Producing shows may not be part of their everyday routine, but they can produce a show or certainly get the help that they need to produce a great show. They want that show to have reach to all over the world if they can, because they have fans of this game all over the world. So, absolutely a company or a vicious individual could absolutely produce shows and then reach an audience anywhere in the world. That’s actually one of the most exciting things about it. My prediction is that the largest, let’s just say, performing arts organization in the world in terms of how many people it reaches. 

The largest performing arts organization in the world, seven years from now, may not exist today. Or maybe in its infancy today. Because when organizations cracked the code on building online audiences for their live digital productions, the opportunity or the possibility that they can scale their audience to millions and millions and millions is absolutely there for them. That’s as opposed to organizations that only in-person, where it’s obviously limited by how many people can be present. I think there are kids out there— and I say kids only, because I think of people who come into the field unburdened by assumptions about what they can and can’t do—I think there are kids out there, young adults out there, or even older adults out there, who come to this now with a completely fresh perspective. They’re going to absolutely make breakthroughs in this field in the years to come.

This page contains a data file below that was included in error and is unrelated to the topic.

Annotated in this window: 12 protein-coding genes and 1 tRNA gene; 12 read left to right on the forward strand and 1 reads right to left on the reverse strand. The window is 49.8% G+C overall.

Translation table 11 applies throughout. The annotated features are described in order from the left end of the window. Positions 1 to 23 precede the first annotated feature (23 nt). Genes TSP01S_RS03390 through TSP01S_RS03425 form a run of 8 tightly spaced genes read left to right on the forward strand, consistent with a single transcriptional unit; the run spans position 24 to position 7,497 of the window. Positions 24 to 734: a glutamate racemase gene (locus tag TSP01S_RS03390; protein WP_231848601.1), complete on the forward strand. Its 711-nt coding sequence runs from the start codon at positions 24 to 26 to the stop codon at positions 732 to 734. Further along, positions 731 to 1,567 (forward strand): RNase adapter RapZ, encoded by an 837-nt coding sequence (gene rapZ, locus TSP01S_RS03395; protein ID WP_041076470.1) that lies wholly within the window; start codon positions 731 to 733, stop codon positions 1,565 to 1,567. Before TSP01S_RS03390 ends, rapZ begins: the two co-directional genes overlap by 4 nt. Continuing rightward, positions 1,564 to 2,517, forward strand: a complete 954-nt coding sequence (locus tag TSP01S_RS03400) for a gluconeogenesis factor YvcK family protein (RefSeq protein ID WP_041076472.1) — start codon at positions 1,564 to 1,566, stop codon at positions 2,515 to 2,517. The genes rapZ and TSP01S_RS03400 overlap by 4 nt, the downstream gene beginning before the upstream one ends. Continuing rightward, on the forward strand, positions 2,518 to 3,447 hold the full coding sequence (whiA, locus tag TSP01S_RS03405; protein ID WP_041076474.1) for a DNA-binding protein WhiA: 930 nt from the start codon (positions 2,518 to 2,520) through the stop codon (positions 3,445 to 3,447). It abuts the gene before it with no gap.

Drew Appelbaum: Do you think live ticketed events in person should be worried? Is this, as you’re saying that, is this the end of the worldwide tour for certain artists?

Difference between Live and Online Experiences

Jim McCarthy: No, I don’t think so. What I think of is the live experience and the online show watching experience, are two different experiences. You can’t replicate the in-person experience with the online experience. It’s not about having a pale imitation of the in-person experience. It’s a different kind of experience. In some way, if you’re watching a show online, you’re aware that there’s an audience that’s watching it in person. You’re looking at the heartbeat of that event. You’re looking at those people thinking they’re at the center of this thing, right? The exciting thing that’s going to happen, but it doesn’t diminish my enjoyment of it either if I’m watching it at home.